To arise from the earth
is simple, too fall back
the more difficult, for
that is a journey we all
seem to fear, though
with no arising, there
can be no falling back.
When I finally admitted
that I feared dying and
didn’t want to be drafted
to fight in that war
Roshi asked me if I
feared being born.
“Fear,” he said, “takes
up all of your energy
and there is never
time enough for that.”
We have decided to skip the viewing
to say our farewells in thought
without needing to see her face
frozen in the morticians best attempt
at placidity, erasing the anger, the fear,
the frustration, the pain that made
leaving easier for her than remaining.
We will say the prayers, most of them,
she with fervent hope that they are heard,
I as a member of the chorus.
Some will invoke both the father and son
and spirits will be moved,
and I will reflect, will listen politely
and hope the universe is receptive
to one who is now in transit.
There is little you can do about it,
less that you want to do,
although they are not pleased
with your decision.
Remind them that they
are the ones that left the decision
to you, mostly in the hope you
would do what they hoped, taking them
off the hook, but they now realize
they have been hoist
with their own petard
and the walls, gates they wanted
breached still stand
with you on the sideline
watching their farce unfettered.
They will not ask again
and you laugh, for if they did it
you would give it a try
just to see the look on their faces.
Reality is clearly something to be avoided
to be dressed up in tattery, tied in ribbons,
perfumed, yet its fetid stench
is always lurking in the background
waiting to pierce your nostrils
in an incautious moment until you retch
and bring up the bile that marks
the darker moments of your life,
the kind that lingers in the throat
which no chocolate can erase.
Reality is often ugly, so we ignore it
or hide it behind masks, or offer it
willingly to others, a gift in surfeit.
It sneaks up on you, and sets its hook
periodically, and thrash as you will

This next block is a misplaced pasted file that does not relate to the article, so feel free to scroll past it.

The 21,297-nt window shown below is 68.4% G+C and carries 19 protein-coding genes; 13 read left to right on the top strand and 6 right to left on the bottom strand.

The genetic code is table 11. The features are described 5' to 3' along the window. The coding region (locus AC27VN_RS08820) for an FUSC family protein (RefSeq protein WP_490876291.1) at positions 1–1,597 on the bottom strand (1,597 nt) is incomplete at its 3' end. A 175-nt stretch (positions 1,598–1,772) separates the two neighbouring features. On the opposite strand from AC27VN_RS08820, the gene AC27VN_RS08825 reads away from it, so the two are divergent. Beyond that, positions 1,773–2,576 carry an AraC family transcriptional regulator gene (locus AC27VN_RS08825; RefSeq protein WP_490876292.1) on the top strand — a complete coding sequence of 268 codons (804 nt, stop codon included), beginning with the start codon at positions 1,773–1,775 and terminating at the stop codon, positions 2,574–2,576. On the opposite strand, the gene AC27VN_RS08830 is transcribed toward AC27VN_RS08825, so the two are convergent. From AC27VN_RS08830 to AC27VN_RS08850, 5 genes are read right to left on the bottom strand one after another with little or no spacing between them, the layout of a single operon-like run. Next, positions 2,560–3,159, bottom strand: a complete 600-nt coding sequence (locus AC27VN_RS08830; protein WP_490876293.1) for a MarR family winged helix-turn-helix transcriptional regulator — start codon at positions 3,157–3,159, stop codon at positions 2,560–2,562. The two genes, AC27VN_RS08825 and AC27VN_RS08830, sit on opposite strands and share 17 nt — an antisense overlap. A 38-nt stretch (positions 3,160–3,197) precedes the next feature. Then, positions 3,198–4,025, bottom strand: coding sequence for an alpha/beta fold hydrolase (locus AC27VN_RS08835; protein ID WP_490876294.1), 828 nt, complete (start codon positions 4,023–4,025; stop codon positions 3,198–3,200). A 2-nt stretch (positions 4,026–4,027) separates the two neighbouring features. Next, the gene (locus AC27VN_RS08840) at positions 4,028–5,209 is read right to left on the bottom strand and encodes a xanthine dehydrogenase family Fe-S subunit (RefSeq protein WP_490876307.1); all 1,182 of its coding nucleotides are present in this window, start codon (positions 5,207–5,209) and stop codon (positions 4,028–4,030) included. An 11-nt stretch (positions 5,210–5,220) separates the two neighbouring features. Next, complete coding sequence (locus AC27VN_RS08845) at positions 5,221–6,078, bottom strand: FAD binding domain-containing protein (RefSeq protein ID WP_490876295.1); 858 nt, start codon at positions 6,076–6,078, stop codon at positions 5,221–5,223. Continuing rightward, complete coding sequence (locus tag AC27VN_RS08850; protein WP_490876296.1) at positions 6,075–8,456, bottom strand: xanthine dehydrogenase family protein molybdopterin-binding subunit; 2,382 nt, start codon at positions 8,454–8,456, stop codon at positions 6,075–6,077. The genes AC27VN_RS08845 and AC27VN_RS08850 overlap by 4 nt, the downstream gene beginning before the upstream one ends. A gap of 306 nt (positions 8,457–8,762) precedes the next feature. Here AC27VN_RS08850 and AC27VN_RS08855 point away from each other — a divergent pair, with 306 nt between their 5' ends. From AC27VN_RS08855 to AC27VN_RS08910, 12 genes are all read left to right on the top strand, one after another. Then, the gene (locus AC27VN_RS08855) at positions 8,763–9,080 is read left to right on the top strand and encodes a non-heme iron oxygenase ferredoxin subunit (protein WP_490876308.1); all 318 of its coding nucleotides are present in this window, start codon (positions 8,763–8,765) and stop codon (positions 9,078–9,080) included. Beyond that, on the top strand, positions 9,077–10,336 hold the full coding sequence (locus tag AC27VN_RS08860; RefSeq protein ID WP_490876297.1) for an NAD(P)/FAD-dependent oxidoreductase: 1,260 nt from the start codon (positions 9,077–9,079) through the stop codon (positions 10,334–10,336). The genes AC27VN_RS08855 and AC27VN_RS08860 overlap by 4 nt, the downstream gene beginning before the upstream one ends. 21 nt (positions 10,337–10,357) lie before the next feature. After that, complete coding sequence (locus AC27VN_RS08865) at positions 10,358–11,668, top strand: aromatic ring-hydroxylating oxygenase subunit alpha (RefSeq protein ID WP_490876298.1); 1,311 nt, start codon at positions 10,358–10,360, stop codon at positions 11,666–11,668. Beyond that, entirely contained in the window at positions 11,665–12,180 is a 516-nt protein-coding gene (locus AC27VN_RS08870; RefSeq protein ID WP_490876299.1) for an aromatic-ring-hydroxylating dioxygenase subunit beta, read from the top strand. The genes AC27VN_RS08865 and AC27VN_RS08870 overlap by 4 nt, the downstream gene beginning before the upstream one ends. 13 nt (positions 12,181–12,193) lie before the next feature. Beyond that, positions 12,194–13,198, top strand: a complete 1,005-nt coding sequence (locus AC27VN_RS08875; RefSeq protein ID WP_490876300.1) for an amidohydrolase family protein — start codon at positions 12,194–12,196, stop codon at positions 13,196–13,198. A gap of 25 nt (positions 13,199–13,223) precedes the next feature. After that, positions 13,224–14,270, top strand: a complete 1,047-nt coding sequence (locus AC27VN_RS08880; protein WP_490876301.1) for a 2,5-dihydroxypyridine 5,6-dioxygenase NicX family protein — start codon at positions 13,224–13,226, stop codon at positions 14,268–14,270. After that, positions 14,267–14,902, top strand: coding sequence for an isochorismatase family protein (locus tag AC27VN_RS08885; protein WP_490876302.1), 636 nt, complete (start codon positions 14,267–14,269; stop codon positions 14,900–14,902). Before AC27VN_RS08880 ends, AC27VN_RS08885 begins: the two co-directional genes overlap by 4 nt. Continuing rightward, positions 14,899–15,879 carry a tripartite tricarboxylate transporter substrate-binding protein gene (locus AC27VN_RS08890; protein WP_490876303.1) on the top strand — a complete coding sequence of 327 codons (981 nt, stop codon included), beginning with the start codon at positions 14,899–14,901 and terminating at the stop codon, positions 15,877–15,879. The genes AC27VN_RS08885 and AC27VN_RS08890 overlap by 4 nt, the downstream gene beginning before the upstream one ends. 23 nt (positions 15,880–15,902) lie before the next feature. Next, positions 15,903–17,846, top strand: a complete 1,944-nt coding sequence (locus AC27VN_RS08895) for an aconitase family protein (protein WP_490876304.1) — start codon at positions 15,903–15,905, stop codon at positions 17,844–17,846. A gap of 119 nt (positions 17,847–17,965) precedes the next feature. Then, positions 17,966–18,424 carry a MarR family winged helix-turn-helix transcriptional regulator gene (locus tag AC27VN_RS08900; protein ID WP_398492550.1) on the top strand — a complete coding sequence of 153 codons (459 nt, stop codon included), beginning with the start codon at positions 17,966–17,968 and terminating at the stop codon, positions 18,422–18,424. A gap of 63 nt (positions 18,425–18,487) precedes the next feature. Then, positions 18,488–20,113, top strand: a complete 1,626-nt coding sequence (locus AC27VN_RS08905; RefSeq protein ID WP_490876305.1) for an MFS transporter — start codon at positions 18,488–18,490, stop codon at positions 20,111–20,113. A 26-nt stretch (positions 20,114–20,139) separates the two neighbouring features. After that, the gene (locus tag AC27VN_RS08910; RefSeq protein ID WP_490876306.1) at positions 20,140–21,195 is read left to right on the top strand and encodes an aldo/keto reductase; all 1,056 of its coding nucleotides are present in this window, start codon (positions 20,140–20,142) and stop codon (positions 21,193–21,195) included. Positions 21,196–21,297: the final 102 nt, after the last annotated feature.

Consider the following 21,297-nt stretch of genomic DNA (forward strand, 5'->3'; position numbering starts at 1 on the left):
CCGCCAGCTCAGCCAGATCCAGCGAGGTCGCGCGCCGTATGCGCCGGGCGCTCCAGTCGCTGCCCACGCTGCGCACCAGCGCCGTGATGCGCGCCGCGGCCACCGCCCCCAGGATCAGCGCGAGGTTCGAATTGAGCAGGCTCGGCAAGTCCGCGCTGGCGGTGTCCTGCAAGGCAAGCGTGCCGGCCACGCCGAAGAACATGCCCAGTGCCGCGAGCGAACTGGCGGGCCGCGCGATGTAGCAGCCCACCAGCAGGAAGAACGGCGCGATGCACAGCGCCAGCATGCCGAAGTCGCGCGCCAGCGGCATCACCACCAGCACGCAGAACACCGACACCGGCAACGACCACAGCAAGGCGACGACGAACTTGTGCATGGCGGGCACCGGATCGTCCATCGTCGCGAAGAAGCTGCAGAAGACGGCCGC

the barb only tears through new flesh,
setting itself deeper, intractable.
You and I are dying, as I write,
as you read, an ugly thought
particularly lying in bed
staring into darkness,
no motion or sound from your spouse,
mate, paramour, friend, significant other
or teddy bear, where God
is too busy to respond at the moment
and sleep is perched in the bleachers,
held back by the usher for want
of a ticket stub, content to watch
the game from afar.
I cast ink to paper, an offer of reality
as though the divorce from the words will erase
the little pains and anguishes of our
ever distancing marriage, while
holding vainly onto the warm and sweet,
the far side of the Mobius of reality
(the skunk is at once ugly and soft and caring).
We write of pain, of ugliness, of anger
at terrible lengths, or weave tapestries
of words to cover the flawed, stained walls
of our minds, like so many happy endings,
requisite in the script. Basho
knew only too well that truth of beauty
should be captured in few syllables.
First appeared in Chaminade Literary Review Vols. 16-17 (1995)
She imagines life
is much like a cocoon
in which she must remain
or risk instant death.
She does not recall coming here
but know she must have done so
in the not too distant past.
That is the problem with cocoons,
there is no memory prior
to finding yourself within,
but she doesn’t mind
for she has grown accustomed
to this life, likes that shelter
her home affords her.
She is certain she
will emerge some day, when
the time is right,
and she will take flight
leaving this life behind
in the receding darkness.
He only wants to know , he says
what she fears most,what is her phobia,
everyone has at least one, he claims.
She thinks about this for a while
then smiles and says her one true fear
is called phobophobia, and that
she says positively terrorizes her.
He looks confused and she sees it.
I fear, she adds, people who are in fear
even though I know they aren’t contagious.
He smiled, took her hand, and said
You have nothing to fear from me
for I am generally known to be fearless.
At that she cringed, knowing that
Her second greatest fear was mythophobia
and he was a walking, talking example.
There comes a moment
at which both memory and history
become blurred at the edges,
where the bedrock on which belief
has been so carefully erected
seems more magma, shifting
threatening to bring down the superstructure
of desire and assumption.
It is the fading that is at once
both fear inducing and exhilarating
for faith is tested and will most likely fail
leaving uncertainty in place of illusion.
This is the joy and treat of aging
where your own life has former lives
that you cannot be certain you lived,
which seem familiar enough but
never with the crystalline clarity
you imaged memory must have.
Memory is a Buddhist river
and so much of the fun
is continually getting
your feet wet once again.